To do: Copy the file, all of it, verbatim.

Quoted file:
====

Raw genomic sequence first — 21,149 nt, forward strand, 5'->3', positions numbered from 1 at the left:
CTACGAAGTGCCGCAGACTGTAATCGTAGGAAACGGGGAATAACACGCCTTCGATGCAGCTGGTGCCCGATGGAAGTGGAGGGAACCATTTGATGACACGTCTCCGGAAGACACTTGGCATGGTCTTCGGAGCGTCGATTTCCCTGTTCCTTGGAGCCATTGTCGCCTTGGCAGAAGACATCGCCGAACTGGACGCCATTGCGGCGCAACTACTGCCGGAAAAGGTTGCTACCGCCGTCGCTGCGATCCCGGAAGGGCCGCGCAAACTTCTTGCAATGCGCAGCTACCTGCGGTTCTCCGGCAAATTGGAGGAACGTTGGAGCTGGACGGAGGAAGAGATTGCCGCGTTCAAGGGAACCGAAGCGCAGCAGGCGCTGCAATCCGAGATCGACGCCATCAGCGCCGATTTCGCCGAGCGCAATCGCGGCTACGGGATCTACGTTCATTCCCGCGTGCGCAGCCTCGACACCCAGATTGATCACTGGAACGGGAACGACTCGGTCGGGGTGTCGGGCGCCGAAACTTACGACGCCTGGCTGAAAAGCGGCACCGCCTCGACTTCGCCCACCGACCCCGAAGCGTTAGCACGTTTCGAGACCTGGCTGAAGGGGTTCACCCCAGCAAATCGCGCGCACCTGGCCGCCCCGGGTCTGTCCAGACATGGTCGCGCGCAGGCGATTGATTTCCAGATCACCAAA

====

Raw genomic sequence first — 21,149 nt, forward strand, 5'->3', positions numbered from 1 at the left:
CTACGAAGTGCCGCAGACTGTAATCGTAGGAAACGGGGAATAACACGCCTTCGATGCAGCTGGTGCCCGATGGAAGTGGAGGGAACCATTTGATGACACGTCTCCGGAAGACACTTGGCATGGTCTTCGGAGCGTCGATTTCCCTGTTCCTTGGAGCCATTGTCGCCTTGGCAGAAGACATCGCCGAACTGGACGCCATTGCGGCGCAACTACTGCCGGAAAAGGTTGCTACCGCCGTCGCTGCGATCCCGGAAGGGCCGCGCAAACTTCTTGCAATGCGCAGCTACCTGCGGTTCTCCGGCAAATTGGAGGAACGTTGGAGCTGGACGGAGGAAGAGATTGCCGCGTTCAAGGGAACCGAAGCGCAGCAGGCGCTGCAATCCGAGATCGACGCCATCAGCGCCGATTTCGCCGAGCGCAATCGCGGCTACGGGATCTACGTTCATTCCCGCGTGCGCAGCCTCGACACCCAGATTGATCACTGGAACGGGAACGACTCGGTCGGGGTGTCGGGCGCCGAAACTTACGACGCCTGGCTGAAAAGCGGCACCGCCTCGACTTCGCCCACCGACCCCGAAGCGTTAGCACGTTTCGAGACCTGGCTGAAGGGGTTCACCCCAGCAAATCGCGCGCACCTGGCCGCCCCGGGTCTGTCCAGACATGGTCGCGCGCAGGCGATTGATTTCCAGATCACCAAA